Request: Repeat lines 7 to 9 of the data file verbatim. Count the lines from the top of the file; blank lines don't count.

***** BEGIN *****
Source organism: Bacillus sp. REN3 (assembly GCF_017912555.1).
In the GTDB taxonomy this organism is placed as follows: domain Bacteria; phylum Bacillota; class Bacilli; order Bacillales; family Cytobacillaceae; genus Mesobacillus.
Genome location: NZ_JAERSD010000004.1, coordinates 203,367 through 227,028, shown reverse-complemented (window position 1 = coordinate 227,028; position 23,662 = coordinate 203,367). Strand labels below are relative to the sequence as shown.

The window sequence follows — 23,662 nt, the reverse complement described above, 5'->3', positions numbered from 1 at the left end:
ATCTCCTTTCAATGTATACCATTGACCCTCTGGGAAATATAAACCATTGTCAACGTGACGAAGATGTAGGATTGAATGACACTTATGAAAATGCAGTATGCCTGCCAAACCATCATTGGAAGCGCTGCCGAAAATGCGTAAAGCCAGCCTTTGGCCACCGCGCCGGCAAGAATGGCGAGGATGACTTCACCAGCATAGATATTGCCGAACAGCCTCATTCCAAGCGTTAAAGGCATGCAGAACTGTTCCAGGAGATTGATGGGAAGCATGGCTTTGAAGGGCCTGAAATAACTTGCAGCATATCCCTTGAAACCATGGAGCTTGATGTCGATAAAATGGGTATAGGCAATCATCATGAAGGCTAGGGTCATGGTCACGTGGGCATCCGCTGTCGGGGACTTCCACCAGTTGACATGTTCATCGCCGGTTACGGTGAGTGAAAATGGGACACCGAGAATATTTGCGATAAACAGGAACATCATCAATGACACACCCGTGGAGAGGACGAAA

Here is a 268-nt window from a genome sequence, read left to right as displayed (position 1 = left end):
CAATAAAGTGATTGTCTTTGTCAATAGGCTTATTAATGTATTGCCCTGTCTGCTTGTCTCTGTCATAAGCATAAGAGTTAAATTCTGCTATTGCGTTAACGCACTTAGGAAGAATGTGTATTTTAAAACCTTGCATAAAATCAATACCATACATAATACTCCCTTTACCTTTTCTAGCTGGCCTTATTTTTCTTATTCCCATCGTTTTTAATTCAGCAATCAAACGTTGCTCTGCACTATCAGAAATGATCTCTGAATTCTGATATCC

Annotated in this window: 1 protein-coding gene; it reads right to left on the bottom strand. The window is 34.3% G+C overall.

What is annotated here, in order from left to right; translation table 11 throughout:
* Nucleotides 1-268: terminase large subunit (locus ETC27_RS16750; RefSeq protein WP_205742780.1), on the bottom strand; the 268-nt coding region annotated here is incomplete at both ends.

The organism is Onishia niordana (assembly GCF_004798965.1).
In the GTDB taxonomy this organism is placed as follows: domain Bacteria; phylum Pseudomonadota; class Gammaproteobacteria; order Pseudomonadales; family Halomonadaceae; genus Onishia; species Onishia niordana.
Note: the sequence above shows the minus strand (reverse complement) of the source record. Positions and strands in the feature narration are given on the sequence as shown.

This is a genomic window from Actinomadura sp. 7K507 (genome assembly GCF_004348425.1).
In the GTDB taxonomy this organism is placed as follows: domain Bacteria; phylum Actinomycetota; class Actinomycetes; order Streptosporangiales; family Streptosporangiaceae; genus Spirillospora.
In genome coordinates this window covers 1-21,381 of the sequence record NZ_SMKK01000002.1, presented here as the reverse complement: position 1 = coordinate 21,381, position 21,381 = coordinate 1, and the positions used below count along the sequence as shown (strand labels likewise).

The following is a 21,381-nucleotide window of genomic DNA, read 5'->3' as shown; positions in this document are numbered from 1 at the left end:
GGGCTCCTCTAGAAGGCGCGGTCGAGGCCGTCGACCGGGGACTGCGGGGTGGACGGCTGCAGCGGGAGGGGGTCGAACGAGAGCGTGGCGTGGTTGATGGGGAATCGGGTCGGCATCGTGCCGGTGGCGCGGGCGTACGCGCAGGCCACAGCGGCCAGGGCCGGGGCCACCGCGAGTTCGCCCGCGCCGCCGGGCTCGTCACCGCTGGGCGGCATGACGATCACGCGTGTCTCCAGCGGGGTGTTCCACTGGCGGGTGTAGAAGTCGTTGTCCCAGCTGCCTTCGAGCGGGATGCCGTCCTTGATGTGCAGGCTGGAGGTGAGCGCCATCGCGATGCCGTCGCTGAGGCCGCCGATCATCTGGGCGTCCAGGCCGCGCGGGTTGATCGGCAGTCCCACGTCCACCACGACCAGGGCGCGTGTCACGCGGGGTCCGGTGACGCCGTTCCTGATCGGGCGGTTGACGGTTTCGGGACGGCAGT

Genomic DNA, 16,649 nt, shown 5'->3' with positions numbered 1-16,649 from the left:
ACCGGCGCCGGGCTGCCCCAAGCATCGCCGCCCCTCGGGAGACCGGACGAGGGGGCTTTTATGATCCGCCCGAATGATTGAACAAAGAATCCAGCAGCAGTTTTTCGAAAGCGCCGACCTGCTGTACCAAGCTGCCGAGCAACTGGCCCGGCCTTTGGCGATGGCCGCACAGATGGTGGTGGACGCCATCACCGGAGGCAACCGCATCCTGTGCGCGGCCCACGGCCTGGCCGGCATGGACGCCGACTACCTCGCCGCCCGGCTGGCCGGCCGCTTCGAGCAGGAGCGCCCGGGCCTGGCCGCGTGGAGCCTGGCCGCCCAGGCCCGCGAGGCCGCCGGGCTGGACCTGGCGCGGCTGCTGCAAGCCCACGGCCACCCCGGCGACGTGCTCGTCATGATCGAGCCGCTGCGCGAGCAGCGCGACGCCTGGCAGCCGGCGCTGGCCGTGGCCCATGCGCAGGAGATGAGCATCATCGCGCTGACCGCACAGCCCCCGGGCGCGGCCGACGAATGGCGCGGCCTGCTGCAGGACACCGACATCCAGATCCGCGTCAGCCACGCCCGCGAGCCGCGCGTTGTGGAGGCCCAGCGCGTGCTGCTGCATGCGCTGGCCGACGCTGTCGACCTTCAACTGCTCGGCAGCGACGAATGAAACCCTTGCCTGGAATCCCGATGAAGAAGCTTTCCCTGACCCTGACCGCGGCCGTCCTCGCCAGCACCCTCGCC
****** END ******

CAATAAAGTGATTGTCTTTGTCAATAGGCTTATTAATGTATTGCCCTGTCTGCTTGTCTCTGTCATAAGCATAAGAGTTAAATTCTGCTATTGCGTTAACGCACTTAGGAAGAATGTGTATTTTAAAACCTTGCATAAAATCAATACCATACATAATACTCCCTTTACCTTTTCTAGCTGGCCTTATTTTTCTTATTCCCATCGTTTTTAATTCAGCAATCAAACGTTGCTCTGCACTATCAGAAATGATCTCTGAATTCTGATATCC

Annotated in this window: 1 protein-coding gene; it reads right to left on the bottom strand. The window is 34.3% G+C overall.

What is annotated here, in order from left to right; translation table 11 throughout: